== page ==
We all home in on weird news: the father and daughter with a hidden house in a public park, a man addicted to electric shocks. When the 24-hour cycle turns, these people become lost to us—but not to Peter Rock. With preternatural curiosity and an ability to suspend judgment, he investigates the methods and motives of the fringe, turning their stories into fiction that could be called incredible realism.
In the late 1980s, Rock was mending fences on a Montana ranch abutting lands of the Church Universal and Triumphant, a religion led by Elizabeth Clare Prophet. She forecasted a nuclear apocalypse and instructed acolytes to build subterranean shelters that would sustain life for seven years, after which time they would resurface and inherit the earth. Rock watched their excavations with interest. They burrowed and built, but on the day after they descended, there was an unexpected fallout: The world hadn’t ended.
In The Shelter Cycle, Rock explores this dumbfounding experience through characters Francine and Colville, who grew up together in the Church and are reunited after many years while searching for a missing girl. Francine is pregnant with her first child, and the coming of Colville and the baby force old issues to the surface: Do the old teachings have value for a new life? In the novel, Prophet advises Francine’s mother: “Your daughter will be the mother of a daughter of great Light indeed.” The thought gives Francine pause: “To think that the woman who wrote that was now the woman feeding apples to horses, the path from one to another running at the same time as Francine traveled around the canyons as a girl, in and out of the shelter and away, far away, to another life, until here she was again, circling back, a person with a person inside her.”
Francine’s preoccupations with parenthood may align with Rock’s own. “We’re always writing about ourselves in some way, the issues that we’re working out,” he says. “Now I have two daughters, and those questions come up: Why are we here? What are we doing? Are there actually a lot of invisible things happening around us that we’re ignoring?” The Church Universal and Triumphant taught so: that there were spirits, Elementals, who protected believers; that decreeing—praying aloud, often for hours on end—could alter the outcome of events.
Decades removed from Montana, Rock, a professor at Reed College, learned that a former student had grown up in the Church. She introduced him to family and friends, resulting in over 30 hours of interviews with former Church members. “The people who were involved in the shelter cycle have disparate relationships to it now. Some people are still actively preparing, paying for the upkeep of their spaces,” Rock says. “Other people think [the main shelter] should be a bed and breakfast, are just trying to figure out how they feel about this thing that they did in their past,” he explains. The children, now in their 30s, have mostly fond memories. “They had been children during the shelter cycle, and their memories were so positive. They had just a great time. They were left alone a lot; there were these spirits, Elementals, who would protect them,” he says. “Their parents were involved in these huge shelter building projects, which were like the coolest forts ever, the landscape was beautiful, and they were possessed of a knowledge that very few people had, and also a sense of what was going to happen and how they could impact that.”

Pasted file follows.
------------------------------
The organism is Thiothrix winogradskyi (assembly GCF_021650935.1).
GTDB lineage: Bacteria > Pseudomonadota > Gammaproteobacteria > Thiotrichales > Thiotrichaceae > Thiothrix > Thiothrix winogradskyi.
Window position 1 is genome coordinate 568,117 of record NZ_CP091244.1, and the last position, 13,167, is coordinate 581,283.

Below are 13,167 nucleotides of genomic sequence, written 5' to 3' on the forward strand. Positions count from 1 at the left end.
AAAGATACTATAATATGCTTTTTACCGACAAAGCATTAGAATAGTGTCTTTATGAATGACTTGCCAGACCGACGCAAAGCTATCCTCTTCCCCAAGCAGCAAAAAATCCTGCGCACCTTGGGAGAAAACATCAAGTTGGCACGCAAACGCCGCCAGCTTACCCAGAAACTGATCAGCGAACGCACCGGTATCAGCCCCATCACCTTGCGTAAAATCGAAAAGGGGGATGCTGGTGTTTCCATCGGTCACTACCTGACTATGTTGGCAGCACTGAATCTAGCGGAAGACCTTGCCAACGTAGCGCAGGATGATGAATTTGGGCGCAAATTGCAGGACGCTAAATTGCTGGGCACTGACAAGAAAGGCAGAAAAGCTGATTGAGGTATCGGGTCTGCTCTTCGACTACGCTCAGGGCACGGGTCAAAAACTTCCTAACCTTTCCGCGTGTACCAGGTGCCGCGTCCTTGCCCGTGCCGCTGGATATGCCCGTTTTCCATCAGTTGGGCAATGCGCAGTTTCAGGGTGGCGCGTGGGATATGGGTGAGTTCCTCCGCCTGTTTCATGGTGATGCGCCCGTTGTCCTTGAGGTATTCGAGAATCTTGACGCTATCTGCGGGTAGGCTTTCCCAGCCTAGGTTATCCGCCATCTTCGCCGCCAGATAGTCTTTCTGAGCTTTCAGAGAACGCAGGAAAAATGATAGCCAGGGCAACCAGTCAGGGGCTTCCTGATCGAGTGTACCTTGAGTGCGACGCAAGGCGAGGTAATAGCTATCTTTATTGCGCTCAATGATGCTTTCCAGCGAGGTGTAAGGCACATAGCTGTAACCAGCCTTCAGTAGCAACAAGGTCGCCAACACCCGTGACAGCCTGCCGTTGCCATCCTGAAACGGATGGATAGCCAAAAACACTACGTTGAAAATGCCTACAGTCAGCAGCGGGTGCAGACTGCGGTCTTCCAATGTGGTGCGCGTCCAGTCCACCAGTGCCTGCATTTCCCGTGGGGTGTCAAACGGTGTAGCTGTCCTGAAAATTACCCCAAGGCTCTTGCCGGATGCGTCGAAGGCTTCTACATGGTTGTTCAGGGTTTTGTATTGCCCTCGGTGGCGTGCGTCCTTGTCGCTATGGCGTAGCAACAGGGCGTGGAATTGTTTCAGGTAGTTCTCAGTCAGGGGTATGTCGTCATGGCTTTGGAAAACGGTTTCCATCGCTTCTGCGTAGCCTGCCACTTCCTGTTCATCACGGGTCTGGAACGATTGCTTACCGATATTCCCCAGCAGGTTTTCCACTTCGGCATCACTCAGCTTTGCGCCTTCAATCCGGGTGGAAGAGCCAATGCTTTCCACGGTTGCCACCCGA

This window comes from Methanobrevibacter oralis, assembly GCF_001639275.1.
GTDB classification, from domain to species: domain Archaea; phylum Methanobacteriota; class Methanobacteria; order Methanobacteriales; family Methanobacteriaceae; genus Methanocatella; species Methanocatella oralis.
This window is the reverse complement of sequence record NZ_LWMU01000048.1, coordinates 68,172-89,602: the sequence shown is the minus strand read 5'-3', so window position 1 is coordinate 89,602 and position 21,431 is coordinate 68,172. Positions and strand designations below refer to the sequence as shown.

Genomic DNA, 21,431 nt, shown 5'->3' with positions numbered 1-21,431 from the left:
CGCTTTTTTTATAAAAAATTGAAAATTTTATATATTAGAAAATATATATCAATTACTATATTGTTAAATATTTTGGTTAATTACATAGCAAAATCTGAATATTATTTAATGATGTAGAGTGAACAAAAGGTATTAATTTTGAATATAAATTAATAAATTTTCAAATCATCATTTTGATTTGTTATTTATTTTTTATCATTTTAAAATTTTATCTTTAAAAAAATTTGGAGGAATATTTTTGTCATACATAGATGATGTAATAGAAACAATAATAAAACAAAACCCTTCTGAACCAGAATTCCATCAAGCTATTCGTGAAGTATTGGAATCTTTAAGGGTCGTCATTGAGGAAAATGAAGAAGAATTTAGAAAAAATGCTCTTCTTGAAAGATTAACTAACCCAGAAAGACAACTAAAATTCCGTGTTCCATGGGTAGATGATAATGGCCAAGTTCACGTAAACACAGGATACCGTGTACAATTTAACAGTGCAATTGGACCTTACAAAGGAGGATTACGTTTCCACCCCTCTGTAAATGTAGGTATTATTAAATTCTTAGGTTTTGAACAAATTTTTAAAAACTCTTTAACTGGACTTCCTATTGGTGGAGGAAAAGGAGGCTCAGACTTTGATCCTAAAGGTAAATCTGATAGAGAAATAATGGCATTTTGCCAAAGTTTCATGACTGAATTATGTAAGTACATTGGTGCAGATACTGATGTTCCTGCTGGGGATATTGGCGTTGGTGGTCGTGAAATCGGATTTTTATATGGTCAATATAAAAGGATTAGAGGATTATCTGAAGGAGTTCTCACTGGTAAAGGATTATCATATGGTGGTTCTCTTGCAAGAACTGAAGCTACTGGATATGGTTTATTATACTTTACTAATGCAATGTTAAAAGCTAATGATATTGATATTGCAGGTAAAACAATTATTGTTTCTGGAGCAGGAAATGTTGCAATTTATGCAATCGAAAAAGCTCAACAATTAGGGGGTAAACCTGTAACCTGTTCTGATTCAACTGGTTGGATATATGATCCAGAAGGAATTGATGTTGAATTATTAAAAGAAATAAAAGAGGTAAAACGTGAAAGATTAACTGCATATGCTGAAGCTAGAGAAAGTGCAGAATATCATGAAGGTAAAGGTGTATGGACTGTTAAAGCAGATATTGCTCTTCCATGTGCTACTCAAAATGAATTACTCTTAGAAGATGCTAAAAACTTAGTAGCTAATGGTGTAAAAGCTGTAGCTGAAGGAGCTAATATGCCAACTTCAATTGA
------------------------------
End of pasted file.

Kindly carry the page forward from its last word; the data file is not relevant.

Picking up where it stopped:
Rock made several trips back, including a memorable voyage underground to a still-standing shelter. Shaped like a doughnut, with curved hallways dotted with numbered doors, it would have housed 70 and their accoutrements: bunk beds, encyclopedias, “all these little tiny shoes getting bigger and bigger and bigger,” says Rock. “It was very much like being in the 80s. You kind of expect there to be a hot tub.... It was kind of musty. It was very musty.”
With all the input—the interviews, the trips, the collected works of Prophet, the newspaper stories, the notes—The Shelter Cycle initially came in at 1,000 pages. “It was vast, which is kind of the experience of being in a church like this: it’s overwhelming and impressive in a way and in a way it’s scary, too,” says Rock. It took time and distance from the sources to allow the story to soar. “My relationships with the actual people were so important to me, and their stories were so important to me, that I needed more time away from them....Emotional connection outside of this book had to atrophy a little bit, I guess, in order for me to figure it out.
“I’m looking forward to writing fiction that is completely fictional,” he adds.
Megan Labrise is a freelance writer and columnist based in New York. She is another of Peter Rock’s former students, but had a more typical upbringing than his student who grew up in the Church. Follow her on Twitter @mlabrise.